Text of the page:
17. Nevada Test Site 2009 Data Report: Groundwater Monitoring Program, Area 5 Radioactive Waste Management Site

    Energy Technology Data Exchange (ETDEWEB)

    NSTec Environmental Management

    2010-01-19

    This report is a compilation of the groundwater sampling results from the Area 5 Radioactive Waste Management Site (RWMS). The data have been collected since 1993 and include calendar year 2009 results. During 2009, groundwater at each of the three pilot wells was sampled on March 10, 2009, and August 18, 2009, and water levels at each of the three pilot wells were measured on February 17, May 6, August 17, and November 10, 2009. Groundwater samples were analyzed for the following indicators of contamination: pH, specific conductance, total organic carbon, total organic halides, and tritium. Indicators of general water chemistry (cations and anions) were also measured. Results from all samples collected in 2009 were within the limits established by agreement with the Nevada Division of Environmental Protection for each analyte. These data indicate that there has been no measurable impact to the uppermost aquifer from the Area 5 RWMS. There were no significant changes in measured groundwater parameters compared to previous years. The report contains an updated cumulative chronology for the Area 5 RWMS Groundwater Monitoring Program and a brief description of the site hydrogeology.

  18. Hanford Site ground-water monitoring for January through June 1988

    Energy Technology Data Exchange (ETDEWEB)

    Evans, J.C.; Bryce, R.W.; Sherwood, D.R.

    1989-05-01

    The Pacific Northwest Laboratory monitors ground-water quality at the Hanford Site for the US Department of Energy to assess the impact of Site operations on the environment. Work undertaken between January and June 1988 included monitoring ground-water elevations across the Site, and monitoring hazardous chemicals and radionuclides in ground water. Water levels continued to rise in areas receiving increased recharge (e.g., beneath B Pond) and decline in areas where the release of water to disposal facilities has been terminated (e.g., U Pond). The major areas of ground-water contamination defined by monitoring activities are (1) carbon tetrachloride in the 200-West Area; (2) cyanide in and north of the 200-East and 200-West Areas; (3) hexavalent chromium contamination in the 100-B, 100-D, 100-F, 100-H, 100-K, and 200-West Areas; (4) chlorinated hydrocarbons in the vicinity of the Solid Waste Landfill and 300 Area; (5) uranium in the 100-F, 100-H, 200-West, and 300 Areas; and (6) tritium and nitrate across the Site. In addition, several new analytical initiatives were undertaken during this period. These include cyanide speciation in the BY Cribs plume, inductively coupled argon plasma/mass spectrometry (ICP/MS) measurements on a broad selection of samples from the 100, 200, 300, and 600 Areas, and high sensitivity gas chromatography measurements performed at the Solid Waste Landfill-Nonradioactive Dangerous Waste Landfill. 23 figs., 25 tabs.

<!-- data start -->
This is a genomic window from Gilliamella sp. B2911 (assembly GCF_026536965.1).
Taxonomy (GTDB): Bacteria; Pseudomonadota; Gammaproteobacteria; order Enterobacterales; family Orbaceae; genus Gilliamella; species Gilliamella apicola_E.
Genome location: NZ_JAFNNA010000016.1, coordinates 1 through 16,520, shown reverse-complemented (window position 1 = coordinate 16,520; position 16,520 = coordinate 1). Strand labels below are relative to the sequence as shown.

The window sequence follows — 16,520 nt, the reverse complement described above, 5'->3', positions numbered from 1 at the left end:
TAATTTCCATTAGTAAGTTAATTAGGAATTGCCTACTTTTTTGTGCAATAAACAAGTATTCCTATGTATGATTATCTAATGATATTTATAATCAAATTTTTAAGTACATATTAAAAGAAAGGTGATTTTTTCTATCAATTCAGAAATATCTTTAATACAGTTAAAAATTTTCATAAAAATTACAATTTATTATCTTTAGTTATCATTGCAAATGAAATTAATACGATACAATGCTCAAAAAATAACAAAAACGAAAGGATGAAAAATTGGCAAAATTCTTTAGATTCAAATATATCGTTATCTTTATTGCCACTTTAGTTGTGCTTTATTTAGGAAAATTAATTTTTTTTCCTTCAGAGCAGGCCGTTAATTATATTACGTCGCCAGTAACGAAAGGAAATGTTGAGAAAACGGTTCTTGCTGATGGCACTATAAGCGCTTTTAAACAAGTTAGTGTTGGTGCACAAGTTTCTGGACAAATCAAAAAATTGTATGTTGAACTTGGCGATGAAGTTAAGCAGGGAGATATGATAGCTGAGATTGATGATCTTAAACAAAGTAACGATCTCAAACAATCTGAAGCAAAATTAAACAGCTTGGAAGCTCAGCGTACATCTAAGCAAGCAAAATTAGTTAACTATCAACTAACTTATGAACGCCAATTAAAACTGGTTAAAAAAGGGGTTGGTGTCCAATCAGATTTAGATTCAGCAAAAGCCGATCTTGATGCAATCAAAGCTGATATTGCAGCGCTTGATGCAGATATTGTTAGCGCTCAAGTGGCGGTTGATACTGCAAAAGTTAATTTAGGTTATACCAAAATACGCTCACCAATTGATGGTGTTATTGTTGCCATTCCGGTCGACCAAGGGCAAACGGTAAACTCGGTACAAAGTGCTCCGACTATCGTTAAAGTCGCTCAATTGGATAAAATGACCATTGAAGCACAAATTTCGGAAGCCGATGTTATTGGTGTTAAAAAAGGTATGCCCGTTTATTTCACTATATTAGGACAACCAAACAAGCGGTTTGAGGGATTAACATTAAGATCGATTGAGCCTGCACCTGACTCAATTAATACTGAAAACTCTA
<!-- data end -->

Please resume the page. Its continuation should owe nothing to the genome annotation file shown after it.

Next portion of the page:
19. Nevada Test Site 2002 Data Report: Groundwater Monitoring Program Area 5 Radioactive Waste Management Site

    Energy Technology Data Exchange (ETDEWEB)

    Y. E. Townsend

    2003-02-01

    This report is a compilation of the calendar year 2002 groundwater sampling results from the Area 5 Radioactive Waste Management Site (RWMS). Wells Ue5PW-1, Ue5PW-2, and Ue5PW-3 were sampled semiannually for the required analytes: pH, specific conductance, major cations/anions, metals, tritium, total organic carbon (TOC), and total organic halogen (TOX). Results from all samples collected in 2002 were within established criteria. These data indicate that there has been no measurable impact to the uppermost aquifer from the Resource Conservation and Recovery Act(RCRA) regulated unit within the RWMS-5 and confirm that the detections of TOC and TOX in 2000 were false positives. Contamination indicator data are presented in control chart and tabular form with investigation levels (ILs) indicated. Gross water chemistry data are presented in graphical and tabular form. There were no major changes noted in the monitored groundwater elevation. There continues to be an extremely small gradient to the northeast with an average flow velocity of less than one foot per year. Other information in the report includes, the Cumulative Chronology for Area 5 RWMS Groundwater Monitoring Program, a brief description of the site hydrogeology, and the groundwater sampling procedure.

  20. Nevada Test Site 2001 Data Report: Groundwater Monitoring Program Area 5 Radioactive Waste Management Site

    Energy Technology Data Exchange (ETDEWEB)

    Y. E. Townsend

    2002-02-01